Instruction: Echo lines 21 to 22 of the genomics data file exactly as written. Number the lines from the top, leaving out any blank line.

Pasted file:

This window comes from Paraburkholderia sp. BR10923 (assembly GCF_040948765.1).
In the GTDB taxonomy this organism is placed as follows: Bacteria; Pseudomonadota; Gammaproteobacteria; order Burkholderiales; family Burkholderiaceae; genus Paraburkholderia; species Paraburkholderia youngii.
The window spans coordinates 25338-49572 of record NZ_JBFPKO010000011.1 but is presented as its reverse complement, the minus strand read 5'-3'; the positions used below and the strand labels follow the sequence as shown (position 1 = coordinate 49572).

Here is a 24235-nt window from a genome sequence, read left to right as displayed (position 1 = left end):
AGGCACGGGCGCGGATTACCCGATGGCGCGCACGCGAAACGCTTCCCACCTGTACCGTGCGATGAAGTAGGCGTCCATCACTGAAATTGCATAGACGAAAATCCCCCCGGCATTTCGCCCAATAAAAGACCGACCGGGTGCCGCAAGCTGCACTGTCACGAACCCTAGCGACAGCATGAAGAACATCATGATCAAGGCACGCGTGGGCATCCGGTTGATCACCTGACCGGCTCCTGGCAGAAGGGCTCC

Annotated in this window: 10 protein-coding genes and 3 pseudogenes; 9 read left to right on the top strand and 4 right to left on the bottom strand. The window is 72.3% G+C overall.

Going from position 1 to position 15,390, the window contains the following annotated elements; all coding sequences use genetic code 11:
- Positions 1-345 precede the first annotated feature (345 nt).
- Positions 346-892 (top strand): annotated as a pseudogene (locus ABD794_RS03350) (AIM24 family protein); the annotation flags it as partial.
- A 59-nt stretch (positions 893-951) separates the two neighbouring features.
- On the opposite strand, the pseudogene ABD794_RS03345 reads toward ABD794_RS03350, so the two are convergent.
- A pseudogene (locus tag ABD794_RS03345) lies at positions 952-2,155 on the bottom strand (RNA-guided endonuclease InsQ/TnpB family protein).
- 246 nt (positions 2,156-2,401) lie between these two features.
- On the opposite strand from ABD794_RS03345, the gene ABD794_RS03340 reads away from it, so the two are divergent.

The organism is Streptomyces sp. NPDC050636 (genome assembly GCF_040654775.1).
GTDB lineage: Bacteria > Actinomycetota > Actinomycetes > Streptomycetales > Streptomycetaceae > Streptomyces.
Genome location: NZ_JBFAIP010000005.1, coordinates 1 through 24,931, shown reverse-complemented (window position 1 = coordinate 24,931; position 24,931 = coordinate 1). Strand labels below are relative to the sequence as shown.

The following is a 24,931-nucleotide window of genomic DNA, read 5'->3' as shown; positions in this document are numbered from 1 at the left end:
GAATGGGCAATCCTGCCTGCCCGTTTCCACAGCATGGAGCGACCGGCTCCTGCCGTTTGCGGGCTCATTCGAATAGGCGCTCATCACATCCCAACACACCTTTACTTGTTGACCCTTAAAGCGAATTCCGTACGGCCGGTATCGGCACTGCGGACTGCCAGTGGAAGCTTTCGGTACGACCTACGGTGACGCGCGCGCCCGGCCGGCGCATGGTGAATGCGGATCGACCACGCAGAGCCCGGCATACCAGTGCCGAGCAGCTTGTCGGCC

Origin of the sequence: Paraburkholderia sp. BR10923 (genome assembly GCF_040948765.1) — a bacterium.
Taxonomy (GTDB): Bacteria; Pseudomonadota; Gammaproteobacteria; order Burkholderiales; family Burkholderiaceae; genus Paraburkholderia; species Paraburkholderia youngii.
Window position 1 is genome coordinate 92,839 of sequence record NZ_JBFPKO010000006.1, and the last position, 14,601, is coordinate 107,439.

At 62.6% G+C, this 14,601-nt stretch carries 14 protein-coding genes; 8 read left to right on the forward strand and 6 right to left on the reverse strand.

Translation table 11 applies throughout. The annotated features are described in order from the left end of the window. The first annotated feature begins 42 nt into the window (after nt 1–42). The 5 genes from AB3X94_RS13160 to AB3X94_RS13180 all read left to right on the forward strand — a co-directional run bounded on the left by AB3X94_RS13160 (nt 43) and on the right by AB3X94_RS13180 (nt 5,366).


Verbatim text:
Taxonomy (GTDB): Bacteria; Pseudomonadota; Gammaproteobacteria; order Burkholderiales; family Burkholderiaceae; genus Paraburkholderia; species Paraburkholderia youngii.
Window position 1 is genome coordinate 92,839 of sequence record NZ_JBFPKO010000006.1, and the last position, 14,601, is coordinate 107,439.